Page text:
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The Effects of Terror on International Air Passenger Transport: An Empirical Investigation

Devashish Mitra (), Cong Pham () and Subhayu Bandyopadhyay ()

No 2017-2, Working Papers from Federal Reserve Bank of St. Louis

Abstract: This paper presents a theoretical model (adapted from the structural gravity model by Anderson and van Wincoop, 2003) to capture the effects of terrorism on air passenger traffic between nations affected by terrorism. We then use equations derived from this model, in conjunction with alternative functional forms for trade costs, to estimate the effects of terrorism on bilateral air passenger flows from 57 source countries to 25 destination countries for the period of 2000 to 2014. We find that an additional terrorist incident results in approximately a 1.2% decrease in the bilateral air passenger transport per unit distance while doubling of the accumulated terrorist incidents during the past 5 years reduces it by 18%. Terrorism adversely impacts the bilateral air passenger transport per unit distance both by reducing national output and especially by increasing psychological distress, which could be an important contributing factor in perceived travel costs. Last but not the least, we show that the responsiveness of international air travel to terrorism critically depends on the nature of the terrorist attacks. Specifically, international air passenger transport is found to be extremely sensitive to fatal terrorist attacks and terrorist attacks of targets such as airports, transportation or tourists.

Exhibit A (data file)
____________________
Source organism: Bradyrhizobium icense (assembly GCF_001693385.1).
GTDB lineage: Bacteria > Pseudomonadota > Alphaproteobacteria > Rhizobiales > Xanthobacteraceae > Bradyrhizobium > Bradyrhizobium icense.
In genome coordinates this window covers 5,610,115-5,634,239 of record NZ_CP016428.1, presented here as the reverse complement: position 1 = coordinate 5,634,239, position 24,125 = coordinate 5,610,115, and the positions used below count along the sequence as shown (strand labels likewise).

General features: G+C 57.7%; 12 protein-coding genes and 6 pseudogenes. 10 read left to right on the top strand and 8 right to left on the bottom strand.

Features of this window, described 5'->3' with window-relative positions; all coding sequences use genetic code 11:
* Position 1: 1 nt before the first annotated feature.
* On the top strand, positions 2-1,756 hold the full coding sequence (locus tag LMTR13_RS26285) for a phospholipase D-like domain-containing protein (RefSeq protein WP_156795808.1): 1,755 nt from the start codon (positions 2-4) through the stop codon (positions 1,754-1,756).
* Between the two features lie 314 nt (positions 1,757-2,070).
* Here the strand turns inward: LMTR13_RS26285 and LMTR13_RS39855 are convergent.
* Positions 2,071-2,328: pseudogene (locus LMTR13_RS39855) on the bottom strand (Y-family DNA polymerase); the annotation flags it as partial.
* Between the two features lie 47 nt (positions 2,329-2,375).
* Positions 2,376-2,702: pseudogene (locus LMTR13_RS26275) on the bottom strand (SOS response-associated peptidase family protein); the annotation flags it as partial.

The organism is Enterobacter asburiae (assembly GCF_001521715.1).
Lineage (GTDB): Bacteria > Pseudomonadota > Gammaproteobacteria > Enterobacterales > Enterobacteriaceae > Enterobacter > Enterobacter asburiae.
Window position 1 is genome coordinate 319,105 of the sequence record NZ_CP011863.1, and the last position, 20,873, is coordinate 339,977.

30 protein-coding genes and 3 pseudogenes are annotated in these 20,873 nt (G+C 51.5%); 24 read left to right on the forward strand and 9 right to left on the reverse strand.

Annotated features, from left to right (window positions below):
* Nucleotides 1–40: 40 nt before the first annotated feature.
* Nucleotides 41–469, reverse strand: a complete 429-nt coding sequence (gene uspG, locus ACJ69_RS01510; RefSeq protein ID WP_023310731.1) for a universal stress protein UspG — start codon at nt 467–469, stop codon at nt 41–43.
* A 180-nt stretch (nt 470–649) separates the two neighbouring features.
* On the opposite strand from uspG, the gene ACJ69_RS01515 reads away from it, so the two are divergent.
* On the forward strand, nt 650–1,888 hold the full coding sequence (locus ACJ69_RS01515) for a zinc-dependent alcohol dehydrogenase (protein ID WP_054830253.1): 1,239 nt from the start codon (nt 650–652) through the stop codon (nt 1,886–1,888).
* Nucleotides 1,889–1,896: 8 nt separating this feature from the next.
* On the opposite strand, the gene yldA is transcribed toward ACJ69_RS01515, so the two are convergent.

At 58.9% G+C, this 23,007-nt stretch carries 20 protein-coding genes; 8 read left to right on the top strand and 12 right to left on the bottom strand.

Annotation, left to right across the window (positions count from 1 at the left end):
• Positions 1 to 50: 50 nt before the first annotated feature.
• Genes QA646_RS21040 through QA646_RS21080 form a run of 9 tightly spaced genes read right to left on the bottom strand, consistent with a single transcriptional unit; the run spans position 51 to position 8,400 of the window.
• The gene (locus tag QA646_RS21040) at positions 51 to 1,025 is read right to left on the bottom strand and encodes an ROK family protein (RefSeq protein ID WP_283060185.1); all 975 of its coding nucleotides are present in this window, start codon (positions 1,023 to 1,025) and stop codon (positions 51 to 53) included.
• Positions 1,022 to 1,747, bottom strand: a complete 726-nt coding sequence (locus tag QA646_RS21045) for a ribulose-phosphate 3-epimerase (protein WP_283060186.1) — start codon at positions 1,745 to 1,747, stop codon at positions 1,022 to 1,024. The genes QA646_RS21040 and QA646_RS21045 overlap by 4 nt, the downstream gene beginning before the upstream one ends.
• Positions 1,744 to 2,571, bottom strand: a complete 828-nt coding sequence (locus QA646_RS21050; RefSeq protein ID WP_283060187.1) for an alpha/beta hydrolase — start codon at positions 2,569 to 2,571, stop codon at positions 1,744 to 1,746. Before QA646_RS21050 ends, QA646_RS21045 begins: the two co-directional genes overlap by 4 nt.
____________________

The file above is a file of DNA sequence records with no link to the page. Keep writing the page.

Keywords: air passengers; airline industry; gravity equation; international trade; terrorism (search for similar items in EconPapers)
JEL-codes: F1 F14 L93 (search for similar items in EconPapers)
New Economics Papers: this item is included in nep-int and nep-tre
Date: 2017-02-01
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DOI: 10.20955/wp.2017.002

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